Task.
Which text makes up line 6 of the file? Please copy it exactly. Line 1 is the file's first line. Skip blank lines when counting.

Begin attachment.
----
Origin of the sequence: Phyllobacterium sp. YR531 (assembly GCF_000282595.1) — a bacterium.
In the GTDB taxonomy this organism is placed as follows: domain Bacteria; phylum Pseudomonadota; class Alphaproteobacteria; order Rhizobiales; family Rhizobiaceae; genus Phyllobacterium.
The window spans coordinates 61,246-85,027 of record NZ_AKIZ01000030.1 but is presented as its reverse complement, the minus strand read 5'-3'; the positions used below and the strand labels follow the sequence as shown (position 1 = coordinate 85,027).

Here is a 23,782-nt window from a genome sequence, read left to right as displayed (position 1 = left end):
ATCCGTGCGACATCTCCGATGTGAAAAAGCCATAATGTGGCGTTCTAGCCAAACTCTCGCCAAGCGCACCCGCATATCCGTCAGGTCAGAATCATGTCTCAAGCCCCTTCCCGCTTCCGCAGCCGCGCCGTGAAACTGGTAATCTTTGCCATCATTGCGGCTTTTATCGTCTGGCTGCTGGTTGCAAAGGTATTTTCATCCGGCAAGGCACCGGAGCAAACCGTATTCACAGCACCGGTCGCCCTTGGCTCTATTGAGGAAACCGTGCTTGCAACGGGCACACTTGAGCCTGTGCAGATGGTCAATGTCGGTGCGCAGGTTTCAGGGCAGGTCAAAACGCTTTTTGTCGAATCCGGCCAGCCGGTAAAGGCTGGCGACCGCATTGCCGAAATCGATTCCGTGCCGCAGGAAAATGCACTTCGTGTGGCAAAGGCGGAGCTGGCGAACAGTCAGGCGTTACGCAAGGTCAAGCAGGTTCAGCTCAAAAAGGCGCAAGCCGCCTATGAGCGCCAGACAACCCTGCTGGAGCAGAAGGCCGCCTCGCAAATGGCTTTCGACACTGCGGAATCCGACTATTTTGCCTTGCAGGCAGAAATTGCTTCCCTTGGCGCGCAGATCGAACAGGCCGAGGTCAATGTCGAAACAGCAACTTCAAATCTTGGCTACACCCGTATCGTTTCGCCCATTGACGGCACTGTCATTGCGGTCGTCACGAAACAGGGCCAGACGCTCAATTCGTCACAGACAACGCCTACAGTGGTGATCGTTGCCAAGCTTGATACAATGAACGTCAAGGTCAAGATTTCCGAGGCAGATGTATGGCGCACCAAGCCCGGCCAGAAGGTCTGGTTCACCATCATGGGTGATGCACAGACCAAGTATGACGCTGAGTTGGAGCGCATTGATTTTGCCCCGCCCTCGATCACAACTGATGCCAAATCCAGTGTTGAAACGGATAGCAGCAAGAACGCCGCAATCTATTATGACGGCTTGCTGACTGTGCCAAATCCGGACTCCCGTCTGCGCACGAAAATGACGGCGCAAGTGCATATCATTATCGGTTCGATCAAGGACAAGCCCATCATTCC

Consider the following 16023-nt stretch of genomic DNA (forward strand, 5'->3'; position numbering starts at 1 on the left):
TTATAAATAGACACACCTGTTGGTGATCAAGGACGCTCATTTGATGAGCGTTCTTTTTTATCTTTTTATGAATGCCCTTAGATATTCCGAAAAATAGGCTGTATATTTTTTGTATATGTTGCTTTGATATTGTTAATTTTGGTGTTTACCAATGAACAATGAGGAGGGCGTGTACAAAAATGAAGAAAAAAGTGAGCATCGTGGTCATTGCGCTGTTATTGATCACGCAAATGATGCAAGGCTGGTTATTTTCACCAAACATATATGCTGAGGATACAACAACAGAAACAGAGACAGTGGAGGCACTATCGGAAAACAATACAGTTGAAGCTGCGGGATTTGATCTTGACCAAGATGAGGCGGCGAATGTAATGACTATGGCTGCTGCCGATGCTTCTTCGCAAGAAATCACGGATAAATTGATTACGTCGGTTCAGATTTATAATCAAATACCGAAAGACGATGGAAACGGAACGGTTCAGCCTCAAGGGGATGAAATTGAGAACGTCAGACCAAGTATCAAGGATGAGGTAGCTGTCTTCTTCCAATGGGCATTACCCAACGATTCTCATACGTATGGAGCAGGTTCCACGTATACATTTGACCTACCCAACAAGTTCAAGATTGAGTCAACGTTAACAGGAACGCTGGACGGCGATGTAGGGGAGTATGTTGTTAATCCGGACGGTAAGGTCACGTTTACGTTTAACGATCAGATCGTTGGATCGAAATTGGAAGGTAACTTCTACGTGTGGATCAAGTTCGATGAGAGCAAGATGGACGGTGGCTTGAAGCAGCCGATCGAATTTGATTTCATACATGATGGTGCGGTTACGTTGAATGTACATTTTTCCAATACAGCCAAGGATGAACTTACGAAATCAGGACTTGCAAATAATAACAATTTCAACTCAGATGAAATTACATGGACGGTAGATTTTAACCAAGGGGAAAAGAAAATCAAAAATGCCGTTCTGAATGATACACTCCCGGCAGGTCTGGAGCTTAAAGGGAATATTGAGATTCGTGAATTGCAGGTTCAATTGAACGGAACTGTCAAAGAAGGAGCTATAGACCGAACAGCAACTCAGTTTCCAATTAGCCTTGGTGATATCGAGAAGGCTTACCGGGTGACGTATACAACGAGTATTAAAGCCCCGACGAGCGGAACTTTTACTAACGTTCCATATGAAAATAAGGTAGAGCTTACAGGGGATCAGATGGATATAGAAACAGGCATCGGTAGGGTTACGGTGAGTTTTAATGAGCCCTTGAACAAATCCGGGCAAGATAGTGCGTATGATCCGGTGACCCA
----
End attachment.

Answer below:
Consider the following 16023-nt stretch of genomic DNA (forward strand, 5'->3'; position numbering starts at 1 on the left):